Such items included the news this year that a credit ratings upgrade had earned back for Ford the Blue Oval that had been put up as collateral on loans years earlier. About 8,000 fans stepped up to "like" the item.
So the fans are there and engaged. But turning that engagement into sales? That's the hard part.
(Source: Automotive News, 06/25/12)
Daily Sales Tip: Understanding Objections
Unfortunately, the first two orders many new salespeople receive are "Get out and stay out!" It is only natural for your prospect to procrastinate when asked to make a decision involving money. As a general rule, people are hesitant to commit to purchasing a product or service until they have convinced themselves that they need it and are assured they are getting it at a fair price.
Research indicates a prospect will say no on average five times before they actually buy. As a professional salesperson, it is important to remember that an objection is not a rejection of you personally.
Believe it or not, objections are a good sign and you should actually look forward to them. After all, if your prospect was not interested in your product or service, they wouldn't be asking questions. Simply put, an objection is nothing more than a request for additional information. Top producers not only expect objections during the sales process, they actually anticipate them.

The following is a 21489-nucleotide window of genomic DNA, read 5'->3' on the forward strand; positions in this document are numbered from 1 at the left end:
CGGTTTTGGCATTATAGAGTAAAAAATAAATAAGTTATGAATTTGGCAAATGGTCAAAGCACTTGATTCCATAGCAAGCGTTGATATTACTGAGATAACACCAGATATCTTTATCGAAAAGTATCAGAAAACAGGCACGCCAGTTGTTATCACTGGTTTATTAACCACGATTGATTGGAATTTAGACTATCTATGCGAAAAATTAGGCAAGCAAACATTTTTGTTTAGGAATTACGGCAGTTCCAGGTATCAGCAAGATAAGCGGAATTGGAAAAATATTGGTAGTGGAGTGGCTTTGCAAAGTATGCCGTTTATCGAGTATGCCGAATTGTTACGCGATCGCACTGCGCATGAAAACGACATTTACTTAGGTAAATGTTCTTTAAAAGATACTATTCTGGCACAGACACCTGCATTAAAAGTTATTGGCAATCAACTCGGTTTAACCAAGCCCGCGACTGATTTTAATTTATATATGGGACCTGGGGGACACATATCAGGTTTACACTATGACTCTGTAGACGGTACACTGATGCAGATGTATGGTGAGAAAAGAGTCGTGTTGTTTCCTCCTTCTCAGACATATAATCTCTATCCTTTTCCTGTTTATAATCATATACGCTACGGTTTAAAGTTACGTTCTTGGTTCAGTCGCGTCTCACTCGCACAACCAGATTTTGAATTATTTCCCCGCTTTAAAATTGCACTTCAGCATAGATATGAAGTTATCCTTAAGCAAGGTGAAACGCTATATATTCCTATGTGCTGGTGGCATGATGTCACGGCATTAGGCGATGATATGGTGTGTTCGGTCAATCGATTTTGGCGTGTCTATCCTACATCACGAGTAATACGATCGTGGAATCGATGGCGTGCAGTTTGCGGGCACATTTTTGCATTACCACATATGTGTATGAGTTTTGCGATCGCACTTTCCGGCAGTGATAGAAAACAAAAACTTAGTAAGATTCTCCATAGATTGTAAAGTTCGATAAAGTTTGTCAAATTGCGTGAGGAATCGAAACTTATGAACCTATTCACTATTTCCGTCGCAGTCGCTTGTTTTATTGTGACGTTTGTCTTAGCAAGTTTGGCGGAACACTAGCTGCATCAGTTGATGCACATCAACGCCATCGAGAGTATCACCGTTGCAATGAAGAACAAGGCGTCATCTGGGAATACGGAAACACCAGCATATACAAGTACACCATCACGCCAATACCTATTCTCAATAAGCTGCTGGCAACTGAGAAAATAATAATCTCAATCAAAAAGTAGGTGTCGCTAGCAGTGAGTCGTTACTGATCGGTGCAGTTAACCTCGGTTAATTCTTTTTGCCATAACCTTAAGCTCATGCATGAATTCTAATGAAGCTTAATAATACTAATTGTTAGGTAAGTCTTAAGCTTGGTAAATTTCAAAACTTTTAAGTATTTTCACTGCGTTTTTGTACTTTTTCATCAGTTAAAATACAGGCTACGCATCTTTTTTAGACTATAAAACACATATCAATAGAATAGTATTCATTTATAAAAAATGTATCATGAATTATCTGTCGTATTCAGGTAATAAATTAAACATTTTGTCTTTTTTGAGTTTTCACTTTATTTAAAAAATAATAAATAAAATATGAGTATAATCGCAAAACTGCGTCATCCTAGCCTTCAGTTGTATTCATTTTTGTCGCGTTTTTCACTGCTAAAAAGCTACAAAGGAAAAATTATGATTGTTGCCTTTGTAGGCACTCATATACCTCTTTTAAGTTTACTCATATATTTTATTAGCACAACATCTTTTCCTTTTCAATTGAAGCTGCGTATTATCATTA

Typically, a prospect's objections will fall into four major categories: no money, no perceived need, no hurry, or no trust. If you haven't built trust and rapport with your prospect, qualified them financially, and conducted a thorough needs analysis, you can expect them to use objections to derail the sales process.
When addressing an objection, don't dump the whole bale of hay. The majority of salespeople have a tendency to overwhelm and bore their prospects by over-educating them. Many salespeople lengthen the appointment and use up their valuable fall-back positions in an attempt to show how knowledgeable they are.
Occasionally your prospect's objection may be disruptive, and therefore, you might want to delay answering it until a more appropriate time. When you make the decision to delay your response, I recommend you write their question down and ask them, "Would it be OK to address this question later on in my presentation?" However, if the same objection comes up twice, you should stop and address it immediately.
Source: Sales trainer/consultant John Boe